When a veteran’s claim of PTSD is based on a stressor incident in which he suffered from fear of hostile military or terrorist activity — and a VA examiner confirms that the claimed stressor incident is adequate to support a PTSD diagnosis — the veteran’s own testimony that the stressor incident is enough to prove that the stressor incident happened. In other words, the veteran does not have to gather documentation to prove that the stressor incident actually happened.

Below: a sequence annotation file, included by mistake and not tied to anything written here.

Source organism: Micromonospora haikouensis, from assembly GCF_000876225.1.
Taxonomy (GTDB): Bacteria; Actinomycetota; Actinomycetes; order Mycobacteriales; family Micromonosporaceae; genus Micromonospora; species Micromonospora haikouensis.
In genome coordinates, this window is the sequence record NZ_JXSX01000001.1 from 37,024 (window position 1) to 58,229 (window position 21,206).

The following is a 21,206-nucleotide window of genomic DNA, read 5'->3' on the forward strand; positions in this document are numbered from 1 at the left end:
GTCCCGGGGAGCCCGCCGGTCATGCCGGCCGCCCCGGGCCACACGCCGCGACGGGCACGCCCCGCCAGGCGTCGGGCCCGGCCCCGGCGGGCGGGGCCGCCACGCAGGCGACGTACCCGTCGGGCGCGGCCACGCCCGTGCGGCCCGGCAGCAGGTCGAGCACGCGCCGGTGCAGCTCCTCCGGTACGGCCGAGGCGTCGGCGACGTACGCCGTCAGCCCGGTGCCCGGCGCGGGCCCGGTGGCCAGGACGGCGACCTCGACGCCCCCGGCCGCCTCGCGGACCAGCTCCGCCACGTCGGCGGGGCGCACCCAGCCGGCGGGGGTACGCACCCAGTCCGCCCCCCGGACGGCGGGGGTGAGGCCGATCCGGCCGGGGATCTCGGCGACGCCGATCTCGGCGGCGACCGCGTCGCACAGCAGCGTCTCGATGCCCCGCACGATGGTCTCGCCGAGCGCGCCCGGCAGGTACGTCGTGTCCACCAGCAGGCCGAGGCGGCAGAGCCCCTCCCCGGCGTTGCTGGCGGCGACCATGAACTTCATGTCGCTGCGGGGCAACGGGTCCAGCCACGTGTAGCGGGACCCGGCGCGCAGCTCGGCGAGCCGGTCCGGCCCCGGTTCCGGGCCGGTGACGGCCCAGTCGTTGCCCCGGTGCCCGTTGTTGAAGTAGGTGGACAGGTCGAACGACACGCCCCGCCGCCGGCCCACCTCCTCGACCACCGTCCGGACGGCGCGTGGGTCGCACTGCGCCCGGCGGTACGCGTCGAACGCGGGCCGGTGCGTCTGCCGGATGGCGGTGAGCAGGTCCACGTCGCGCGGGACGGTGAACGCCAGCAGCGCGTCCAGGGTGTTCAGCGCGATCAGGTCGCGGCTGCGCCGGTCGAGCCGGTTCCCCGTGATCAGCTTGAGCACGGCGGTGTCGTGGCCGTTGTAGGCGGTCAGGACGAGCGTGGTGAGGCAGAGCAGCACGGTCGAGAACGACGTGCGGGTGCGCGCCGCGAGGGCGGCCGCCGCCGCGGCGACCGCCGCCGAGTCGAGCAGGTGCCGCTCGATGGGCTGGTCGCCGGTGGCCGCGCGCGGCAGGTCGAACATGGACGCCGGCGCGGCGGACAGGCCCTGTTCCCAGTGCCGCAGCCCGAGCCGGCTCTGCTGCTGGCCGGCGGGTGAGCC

However, after a new case from the U.S. Court of Appeals for the Federal Circuit, it is now clear that this rule is narrow and does not apply unless the aggressor is an enemy military force. Hall v. Shinseki addressed PTSD claims based on aggression by a fellow military member. The Federal Circuit determined that the above evidentiary rule does not apply where the claimed stressor incident involves aggression by a member of the U.S. military against another member of the U.S. military. Only aggression by an enemy force is sufficient. Thus, the rule does not apply in military sexual trauma cases. Of course, there is another special rule in place for military sexual trauma cases that makes it somewhat less onerous on the victim to prove that the sexual assault occurred.